Undergraduate Module Descriptor

POL3207: Realism and International Security

This module descriptor refers to the 2019/0 academic year.

Indicative Reading List

This reading list is indicative - i.e. it provides an idea of texts that may be useful to you on this module, but it is not considered to be a confirmed or compulsory reading list for this module.

Hans J. Morgenthau, Politics Among Nations: The Struggle for Power and Peace (New York: Knopf, 1978 (5th ed.)), esp. pp. 4-15 (‘Six Principles of Political Realism’)

Kenneth N. Waltz, Theory of International Politics (New York: Random House, 1979)

John J. Mearsheimer, The Tragedy of Great Power Politics (New York: Norton, 2001)

Charles L. Glaser, Rational Theory of International Politics: The Logic of Competition and Cooperation (Princeton, NJ: Princeton University Press, 2010)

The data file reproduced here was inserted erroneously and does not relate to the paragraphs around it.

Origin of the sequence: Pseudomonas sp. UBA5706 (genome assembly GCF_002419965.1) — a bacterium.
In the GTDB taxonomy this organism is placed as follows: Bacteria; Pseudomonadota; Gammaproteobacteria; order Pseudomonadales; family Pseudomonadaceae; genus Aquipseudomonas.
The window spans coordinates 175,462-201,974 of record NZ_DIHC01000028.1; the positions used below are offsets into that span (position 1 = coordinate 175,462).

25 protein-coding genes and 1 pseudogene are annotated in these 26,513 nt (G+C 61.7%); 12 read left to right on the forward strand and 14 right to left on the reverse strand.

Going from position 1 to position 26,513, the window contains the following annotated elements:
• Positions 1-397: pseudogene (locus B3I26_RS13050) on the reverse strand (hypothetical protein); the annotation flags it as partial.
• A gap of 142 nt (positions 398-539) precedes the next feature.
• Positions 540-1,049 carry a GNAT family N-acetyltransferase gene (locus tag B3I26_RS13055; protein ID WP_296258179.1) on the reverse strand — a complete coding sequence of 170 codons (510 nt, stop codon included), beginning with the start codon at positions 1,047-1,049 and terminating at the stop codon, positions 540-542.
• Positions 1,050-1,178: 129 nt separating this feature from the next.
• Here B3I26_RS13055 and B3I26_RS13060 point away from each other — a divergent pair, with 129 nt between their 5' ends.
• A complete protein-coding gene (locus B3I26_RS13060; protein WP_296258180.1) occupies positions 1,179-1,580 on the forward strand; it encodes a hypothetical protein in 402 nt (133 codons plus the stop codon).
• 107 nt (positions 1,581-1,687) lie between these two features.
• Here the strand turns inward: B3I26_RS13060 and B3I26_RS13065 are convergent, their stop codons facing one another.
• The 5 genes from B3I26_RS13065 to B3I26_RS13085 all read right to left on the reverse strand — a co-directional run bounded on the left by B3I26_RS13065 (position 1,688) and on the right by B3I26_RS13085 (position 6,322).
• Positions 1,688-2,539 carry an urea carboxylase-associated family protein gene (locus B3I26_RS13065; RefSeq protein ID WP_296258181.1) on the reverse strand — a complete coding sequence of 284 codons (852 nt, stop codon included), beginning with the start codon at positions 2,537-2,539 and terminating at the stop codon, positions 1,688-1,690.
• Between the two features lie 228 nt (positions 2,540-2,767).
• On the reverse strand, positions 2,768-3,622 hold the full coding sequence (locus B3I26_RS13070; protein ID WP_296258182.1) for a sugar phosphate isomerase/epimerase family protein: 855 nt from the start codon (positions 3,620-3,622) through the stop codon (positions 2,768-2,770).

Nuno P. Monteiro, Theory of Unipolar Politics (Cambridge: Cambridge University Press, 2014)

Stephen G. Brooks and William C. Wohlforth, World Out of Balance: International Relations and the Challenge of American Primacy (Princeton, NJ: Princeton University Press, 2008)

Patrick Porter, The Global Village Myth: Distance, War, and the Limits of Power (Washington, DC: Georgetown University Press, 2015)

Keir A. Lieber, War and the Engineers: The Primacy of Politics over Technology (Ithaca, NY: Cornell University Press, 2005)

Daryl G. Press, Calculating Credibility: How Leaders Assess Military Threats (Ithaca, NY: Cornell University Press, 2005)

Robert Jervis, ‘Cooperation Under the Security Dilemma’, World Politics 30:2 (January 1978), pp. 167-214.

Robert Jervis, The Meaning of the Nuclear Revolution: Statecraft and the Prospect of Armageddon (Ithaca, NY: Cornell University Press, 1989)

Thucydides, The History of the Peloponnesian War (London: Penguin, 2000 (431 B.C.))

Niccolò Machiavelli, The Prince (London: Penguin, 2003 [1532])

Edward Hallett Carr, The Twenty Years’ Crisis, 1919-1939: An Introduction to the Study of International Relations (Basingstoke: Palgrave Macmillan, 2001 [1939])

Thomas Hobbes, Leviathan (Oxford: Oxford University Press, 1996 [1651])